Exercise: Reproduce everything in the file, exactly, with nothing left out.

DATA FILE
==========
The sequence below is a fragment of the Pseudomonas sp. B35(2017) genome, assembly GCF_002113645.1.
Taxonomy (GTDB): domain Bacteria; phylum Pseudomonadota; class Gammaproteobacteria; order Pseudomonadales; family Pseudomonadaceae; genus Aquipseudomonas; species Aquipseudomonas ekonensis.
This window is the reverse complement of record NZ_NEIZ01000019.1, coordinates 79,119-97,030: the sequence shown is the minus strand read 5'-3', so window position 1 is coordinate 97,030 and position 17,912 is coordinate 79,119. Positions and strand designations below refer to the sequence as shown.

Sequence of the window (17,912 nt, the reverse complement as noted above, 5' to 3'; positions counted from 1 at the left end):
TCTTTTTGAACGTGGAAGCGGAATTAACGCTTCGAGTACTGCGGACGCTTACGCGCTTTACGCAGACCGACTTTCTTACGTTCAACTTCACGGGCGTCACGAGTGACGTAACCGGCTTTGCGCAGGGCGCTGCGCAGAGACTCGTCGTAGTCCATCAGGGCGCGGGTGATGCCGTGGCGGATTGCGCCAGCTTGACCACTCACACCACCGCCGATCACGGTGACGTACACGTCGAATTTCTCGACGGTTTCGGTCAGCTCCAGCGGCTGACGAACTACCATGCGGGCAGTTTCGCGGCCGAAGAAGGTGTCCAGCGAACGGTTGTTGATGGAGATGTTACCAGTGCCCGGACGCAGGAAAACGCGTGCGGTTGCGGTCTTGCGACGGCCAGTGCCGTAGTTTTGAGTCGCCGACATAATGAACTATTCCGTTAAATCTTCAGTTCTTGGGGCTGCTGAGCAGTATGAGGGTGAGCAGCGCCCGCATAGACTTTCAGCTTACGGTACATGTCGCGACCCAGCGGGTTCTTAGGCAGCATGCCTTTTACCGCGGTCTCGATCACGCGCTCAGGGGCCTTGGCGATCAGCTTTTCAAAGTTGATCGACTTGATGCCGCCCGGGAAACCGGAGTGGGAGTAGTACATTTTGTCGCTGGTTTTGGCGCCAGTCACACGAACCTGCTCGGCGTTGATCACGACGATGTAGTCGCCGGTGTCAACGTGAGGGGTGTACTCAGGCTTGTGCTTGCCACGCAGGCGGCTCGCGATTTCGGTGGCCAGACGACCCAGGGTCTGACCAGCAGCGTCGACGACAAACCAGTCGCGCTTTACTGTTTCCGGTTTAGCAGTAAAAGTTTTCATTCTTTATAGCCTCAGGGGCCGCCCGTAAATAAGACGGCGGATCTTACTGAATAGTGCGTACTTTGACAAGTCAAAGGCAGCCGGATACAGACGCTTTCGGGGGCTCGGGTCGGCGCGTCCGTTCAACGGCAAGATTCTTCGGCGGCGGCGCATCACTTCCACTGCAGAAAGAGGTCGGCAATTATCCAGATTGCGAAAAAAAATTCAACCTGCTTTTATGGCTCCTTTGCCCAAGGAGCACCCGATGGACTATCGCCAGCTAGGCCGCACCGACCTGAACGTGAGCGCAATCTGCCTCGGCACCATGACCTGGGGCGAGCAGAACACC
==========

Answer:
The sequence below is a fragment of the Pseudomonas sp. B35(2017) genome, assembly GCF_002113645.1.
Taxonomy (GTDB): domain Bacteria; phylum Pseudomonadota; class Gammaproteobacteria; order Pseudomonadales; family Pseudomonadaceae; genus Aquipseudomonas; species Aquipseudomonas ekonensis.
This window is the reverse complement of record NZ_NEIZ01000019.1, coordinates 79,119-97,030: the sequence shown is the minus strand read 5'-3', so window position 1 is coordinate 97,030 and position 17,912 is coordinate 79,119. Positions and strand designations below refer to the sequence as shown.

Sequence of the window (17,912 nt, the reverse complement as noted above, 5' to 3'; positions counted from 1 at the left end):
TCTTTTTGAACGTGGAAGCGGAATTAACGCTTCGAGTACTGCGGACGCTTACGCGCTTTACGCAGACCGACTTTCTTACGTTCAACTTCACGGGCGTCACGAGTGACGTAACCGGCTTTGCGCAGGGCGCTGCGCAGAGACTCGTCGTAGTCCATCAGGGCGCGGGTGATGCCGTGGCGGATTGCGCCAGCTTGACCACTCACACCACCGCCGATCACGGTGACGTACACGTCGAATTTCTCGACGGTTTCGGTCAGCTCCAGCGGCTGACGAACTACCATGCGGGCAGTTTCGCGGCCGAAGAAGGTGTCCAGCGAACGGTTGTTGATGGAGATGTTACCAGTGCCCGGACGCAGGAAAACGCGTGCGGTTGCGGTCTTGCGACGGCCAGTGCCGTAGTTTTGAGTCGCCGACATAATGAACTATTCCGTTAAATCTTCAGTTCTTGGGGCTGCTGAGCAGTATGAGGGTGAGCAGCGCCCGCATAGACTTTCAGCTTACGGTACATGTCGCGACCCAGCGGGTTCTTAGGCAGCATGCCTTTTACCGCGGTCTCGATCACGCGCTCAGGGGCCTTGGCGATCAGCTTTTCAAAGTTGATCGACTTGATGCCGCCCGGGAAACCGGAGTGGGAGTAGTACATTTTGTCGCTGGTTTTGGCGCCAGTCACACGAACCTGCTCGGCGTTGATCACGACGATGTAGTCGCCGGTGTCAACGTGAGGGGTGTACTCAGGCTTGTGCTTGCCACGCAGGCGGCTCGCGATTTCGGTGGCCAGACGACCCAGGGTCTGACCAGCAGCGTCGACGACAAACCAGTCGCGCTTTACTGTTTCCGGTTTAGCAGTAAAAGTTTTCATTCTTTATAGCCTCAGGGGCCGCCCGTAAATAAGACGGCGGATCTTACTGAATAGTGCGTACTTTGACAAGTCAAAGGCAGCCGGATACAGACGCTTTCGGGGGCTCGGGTCGGCGCGTCCGTTCAACGGCAAGATTCTTCGGCGGCGGCGCATCACTTCCACTGCAGAAAGAGGTCGGCAATTATCCAGATTGCGAAAAAAAATTCAACCTGCTTTTATGGCTCCTTTGCCCAAGGAGCACCCGATGGACTATCGCCAGCTAGGCCGCACCGACCTGAACGTGAGCGCAATCTGCCTCGGCACCATGACCTGGGGCGAGCAGAACACC